Our Wild Neighbors

House Sparrows

Passer domesticus

A bird benefiting from life in the city, found in all Canadian provinces

Image of two House Sparrows, mounted on a perch, seen in profile facing each other.

Description of the animal

  • Small sparrow about 16 centimetres long.
  • Weight: about 30 grams. The male is larger than the female except during breeding season.
  • Thick bill and short legs. All the House Sparrow’s strength is in its bill and legs.
  • Plumage all shades of grey and brown.
  • Black and brown stripes on its back, chestnut-coloured shoulders, white spot at the back of the eye, dark brown tail. During breeding season, the male becomes handsomer as its plumage takes on more contrasting colours. It has a grey crown bordered by dark brown. The size of its black throat patch indicates dominance.

Habitat and needs

  • Often lives in a group.
  • Usually moves about by hopping.
  • Likes taking baths.
  • Feeds primarily on seeds and plants; on rare occasions, can eat insects. The House Sparrow keeps a significant amount of gravel in its gizzard to help with digestion.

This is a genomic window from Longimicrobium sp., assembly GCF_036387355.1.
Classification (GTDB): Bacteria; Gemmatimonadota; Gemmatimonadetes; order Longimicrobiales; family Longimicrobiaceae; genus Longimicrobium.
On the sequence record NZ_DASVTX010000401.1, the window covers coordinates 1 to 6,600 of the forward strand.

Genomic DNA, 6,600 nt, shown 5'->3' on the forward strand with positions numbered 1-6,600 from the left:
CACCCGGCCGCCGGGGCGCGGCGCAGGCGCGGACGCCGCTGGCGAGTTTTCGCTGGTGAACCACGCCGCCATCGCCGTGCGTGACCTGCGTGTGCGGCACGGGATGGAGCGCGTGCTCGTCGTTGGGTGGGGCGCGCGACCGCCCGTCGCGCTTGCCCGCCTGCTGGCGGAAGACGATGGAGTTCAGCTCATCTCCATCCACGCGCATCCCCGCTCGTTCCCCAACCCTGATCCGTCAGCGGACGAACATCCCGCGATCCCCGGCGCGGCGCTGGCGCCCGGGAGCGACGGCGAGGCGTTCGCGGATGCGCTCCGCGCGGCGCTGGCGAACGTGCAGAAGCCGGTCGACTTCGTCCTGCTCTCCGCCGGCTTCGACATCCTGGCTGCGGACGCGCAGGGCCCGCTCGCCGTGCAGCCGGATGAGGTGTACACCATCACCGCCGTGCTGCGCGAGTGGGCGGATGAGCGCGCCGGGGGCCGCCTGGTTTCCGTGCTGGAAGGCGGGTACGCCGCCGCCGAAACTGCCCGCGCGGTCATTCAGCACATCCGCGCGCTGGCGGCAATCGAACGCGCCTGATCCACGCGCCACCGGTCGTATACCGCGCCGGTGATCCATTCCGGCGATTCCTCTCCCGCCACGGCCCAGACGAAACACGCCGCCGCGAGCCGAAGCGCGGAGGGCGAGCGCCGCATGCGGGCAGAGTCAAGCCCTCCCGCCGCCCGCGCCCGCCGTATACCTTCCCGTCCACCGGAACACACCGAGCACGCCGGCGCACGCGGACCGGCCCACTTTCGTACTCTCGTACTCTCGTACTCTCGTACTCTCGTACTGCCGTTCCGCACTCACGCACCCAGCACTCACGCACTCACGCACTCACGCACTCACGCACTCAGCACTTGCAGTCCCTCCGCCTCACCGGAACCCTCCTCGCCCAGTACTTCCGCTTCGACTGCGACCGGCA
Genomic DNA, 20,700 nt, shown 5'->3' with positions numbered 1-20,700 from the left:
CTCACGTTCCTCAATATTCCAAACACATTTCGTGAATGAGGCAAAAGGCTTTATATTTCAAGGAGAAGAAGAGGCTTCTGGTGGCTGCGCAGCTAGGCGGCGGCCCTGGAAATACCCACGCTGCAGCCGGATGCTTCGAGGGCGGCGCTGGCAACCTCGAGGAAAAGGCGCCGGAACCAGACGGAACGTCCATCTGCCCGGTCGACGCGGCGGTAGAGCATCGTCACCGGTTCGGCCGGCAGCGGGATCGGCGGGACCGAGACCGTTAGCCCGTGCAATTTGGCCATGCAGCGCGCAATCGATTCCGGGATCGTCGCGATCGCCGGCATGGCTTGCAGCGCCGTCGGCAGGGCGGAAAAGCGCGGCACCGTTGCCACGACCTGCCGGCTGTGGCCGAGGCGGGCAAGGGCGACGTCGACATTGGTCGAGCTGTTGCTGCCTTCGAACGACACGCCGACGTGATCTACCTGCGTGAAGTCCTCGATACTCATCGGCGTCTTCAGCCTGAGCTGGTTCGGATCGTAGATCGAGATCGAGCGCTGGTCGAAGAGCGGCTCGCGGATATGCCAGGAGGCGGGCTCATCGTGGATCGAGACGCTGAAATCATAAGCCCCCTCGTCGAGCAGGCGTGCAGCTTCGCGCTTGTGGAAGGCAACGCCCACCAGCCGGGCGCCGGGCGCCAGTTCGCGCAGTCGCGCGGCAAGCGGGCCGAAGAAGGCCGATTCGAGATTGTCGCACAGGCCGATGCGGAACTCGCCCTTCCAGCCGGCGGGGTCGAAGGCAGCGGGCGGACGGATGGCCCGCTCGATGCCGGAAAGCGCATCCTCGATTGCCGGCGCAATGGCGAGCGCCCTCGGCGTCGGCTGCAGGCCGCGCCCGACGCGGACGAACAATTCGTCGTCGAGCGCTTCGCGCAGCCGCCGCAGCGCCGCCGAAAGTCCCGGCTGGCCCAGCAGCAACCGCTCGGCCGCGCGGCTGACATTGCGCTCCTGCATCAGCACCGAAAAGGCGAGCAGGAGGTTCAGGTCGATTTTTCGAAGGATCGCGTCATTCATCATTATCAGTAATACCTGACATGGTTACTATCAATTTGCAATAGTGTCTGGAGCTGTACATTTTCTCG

• Enjoys urban settings. The House Sparrow makes its nest in the clefts of buildings, trees, and sculptures.
  • Nests three times per season. When one brooding period ends, the Sparrow seeks a new home, not hesitating to take over another bird’s nest.
  • Often spends the winter in Canada, making it the first on the scene at nesting sites. It makes life difficult for tree swallows and bluebirds. In contrast, finches are its fierce competitors.

Relationship

  • The House Sparrow originated in Eurasia and North Africa. It was introduced in Brooklyn, near New York City, in 1851 to control insect pests and brighten the lives of homesick immigrants. Its great success led to additional introductions in the American West in the early 1870s. This species can now be found everywhere, except in the Far North.
  • The House Sparrow is a good research subject, particularly in population trend and pest control studies.
  • At times, it is considered a problem species, as it competes with indigenous birds and eats lots of seeds.

Living with them

  • The House Sparrow is attracted to birdfeeders, primarily those with millet, sunflower seeds, and sorghum. It also eats the seeds of weeds.
  • Install a pendulum nesting box to prevent the House Sparrow from displacing other nesting birds like the Bluebird and Tree Swallow.

Participating cities where this animal has been seen